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Indigenous peoples in the area date back a minimum of 7000 years. Traces of their ancient and pre-contact civilizations are within the park, which is a Cuyamaca complex archeological site.

Early bedrock mortars mark the sites of summer camps and villages. Even the name “Cuyamaca” is a Spanish version of the name the native Kumeyaay peoples used for this place. The Natives called the area Ah-Ha Kwe-Ah Mac, meaning “the place where it rains.”

The park is located on the 1845 Rancho Cuyamaca Mexican land grant. With the discovery of gold in Julian in 1869, the Spanish, Mexican, and American governments and settlers changed the Kumeyaay’s way of life forever. Disease spread through the Kumeyaay, traditional ways of life were destroyed, and promises broken as the Natives were expelled in 1875 from ancestral lands and taxed without representation.

There are many hidden gems in Cuyamaca.  Make sure to explore them all!

1. Airplane Crash Memorial


Located 800 feet above a trailhead near Green Valley Falls lays “one of the most sought after crash sites in U.S. military history.” The memorial site is small, consisting of a burned V-12 cylinder aircraft engine mounted on a stone & concrete pedestal and a plaque attached to the pedestal dedicated to U.S. Army pilot First Lieutenant Charles F. Webber and U.S. Cavalry Colonel Francis C. Marshall. The plaque reads “Who fell on this spot on December 7, 1922.”

2. Cuyamaca Peak


Cuyamaca Peak is the second highest peak in San Diego County (and only 20 feet lower than the highest peak) at 6,512 ft. elevation. With a moderate climb up hill, be ready to be greeted with stunning views at the top! On a clear day you can see Mexico, the Coronado Islands, mountains in Arizona as well as views all the way to the San Bernadino Mountains!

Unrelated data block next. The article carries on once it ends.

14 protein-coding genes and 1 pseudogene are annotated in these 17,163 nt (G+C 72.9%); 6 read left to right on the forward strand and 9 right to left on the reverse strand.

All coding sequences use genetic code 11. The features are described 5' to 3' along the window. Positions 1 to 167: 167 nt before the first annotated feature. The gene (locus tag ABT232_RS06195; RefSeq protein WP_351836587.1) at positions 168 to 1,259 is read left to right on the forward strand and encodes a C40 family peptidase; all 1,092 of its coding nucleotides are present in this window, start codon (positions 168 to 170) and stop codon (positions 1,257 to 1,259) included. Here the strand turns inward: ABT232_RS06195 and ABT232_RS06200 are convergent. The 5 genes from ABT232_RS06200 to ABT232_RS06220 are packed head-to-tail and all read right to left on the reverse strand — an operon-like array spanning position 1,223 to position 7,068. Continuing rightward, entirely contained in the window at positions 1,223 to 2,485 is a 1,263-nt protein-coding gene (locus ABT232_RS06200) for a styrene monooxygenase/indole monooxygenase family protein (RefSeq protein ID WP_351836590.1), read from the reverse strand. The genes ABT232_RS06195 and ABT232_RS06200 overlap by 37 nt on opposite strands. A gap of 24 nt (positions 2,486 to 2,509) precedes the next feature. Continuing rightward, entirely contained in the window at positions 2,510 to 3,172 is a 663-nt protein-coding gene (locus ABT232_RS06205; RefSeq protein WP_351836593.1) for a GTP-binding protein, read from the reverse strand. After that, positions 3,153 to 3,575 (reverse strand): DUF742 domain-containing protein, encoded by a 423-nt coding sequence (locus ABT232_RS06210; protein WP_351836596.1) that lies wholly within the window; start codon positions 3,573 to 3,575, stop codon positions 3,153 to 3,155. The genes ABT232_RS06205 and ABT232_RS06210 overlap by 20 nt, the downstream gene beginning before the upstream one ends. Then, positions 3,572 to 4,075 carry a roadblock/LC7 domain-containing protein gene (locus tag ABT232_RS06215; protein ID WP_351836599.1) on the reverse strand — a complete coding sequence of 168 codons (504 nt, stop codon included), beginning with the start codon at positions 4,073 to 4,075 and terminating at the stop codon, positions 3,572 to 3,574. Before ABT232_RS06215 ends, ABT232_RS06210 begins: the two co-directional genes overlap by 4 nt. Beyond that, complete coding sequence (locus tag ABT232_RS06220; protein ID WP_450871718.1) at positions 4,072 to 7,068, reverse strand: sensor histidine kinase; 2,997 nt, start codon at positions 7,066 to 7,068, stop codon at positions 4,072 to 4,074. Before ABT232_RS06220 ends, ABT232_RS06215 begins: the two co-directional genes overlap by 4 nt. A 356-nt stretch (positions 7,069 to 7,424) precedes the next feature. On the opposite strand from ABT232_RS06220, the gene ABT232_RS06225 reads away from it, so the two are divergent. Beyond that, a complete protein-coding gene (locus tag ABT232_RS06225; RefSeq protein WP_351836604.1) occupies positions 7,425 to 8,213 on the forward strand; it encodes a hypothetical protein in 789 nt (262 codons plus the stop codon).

3. Cuyamaca State Park


The state park is filled with beautiful hiking trails, a lake where you can boat and fish, a lakeside restaurant and even camping!


4. Green Valley Falls


Green Valley Falls lay within a campground which offers 74 campsites. They are located at an elevation of 4,000 feet where the Sweetwater River spills over boulders on its 55 mile trip southwest to San Diego Bay.

The river runs through the campground, and produces a variety of cascades and shallow pools. I imagine the cold water would be great for cooling off on hot days. The hike itself was short but very scenic.

5. Stonewall Mine


The remains of the 19th century Stonewall Mine and its former workers’ community are located at the northern end of Cuyamaca Rancho State Park, next to Cuyamaca Lake Together, they are a designated archaeological site. The site is open to the public daily and has a parking lot, restroom, and picnic tables.


6. Dyar House Ruins


The Dyar house was built in 1923 and is said to have been made from the same hand-cut native stone which was also used to build the Lassator’s Green Valley Ranch. After the 2003 Cedar Fire swept through this area though, all that remains today is a skeletal structure.

The front cover of our book, Abandoned San Diego, was also shot here!  You can purchase it on this page!abandoned san diego book jessica johnson


7. Cuyamaca State Park Visitor Center


The Cuyamaca State Park Visitor Center was definitely better than I had anticipated which is probably why I had never stopped by it before. I think the most captivating feature is the mock Kumeyaay village on the side of the center.

Pretty cool to see an authentic replica up-close like this. The inside of the visitor’s center doubles as a museum with a handful of taxidermied animals including a mountain lion.

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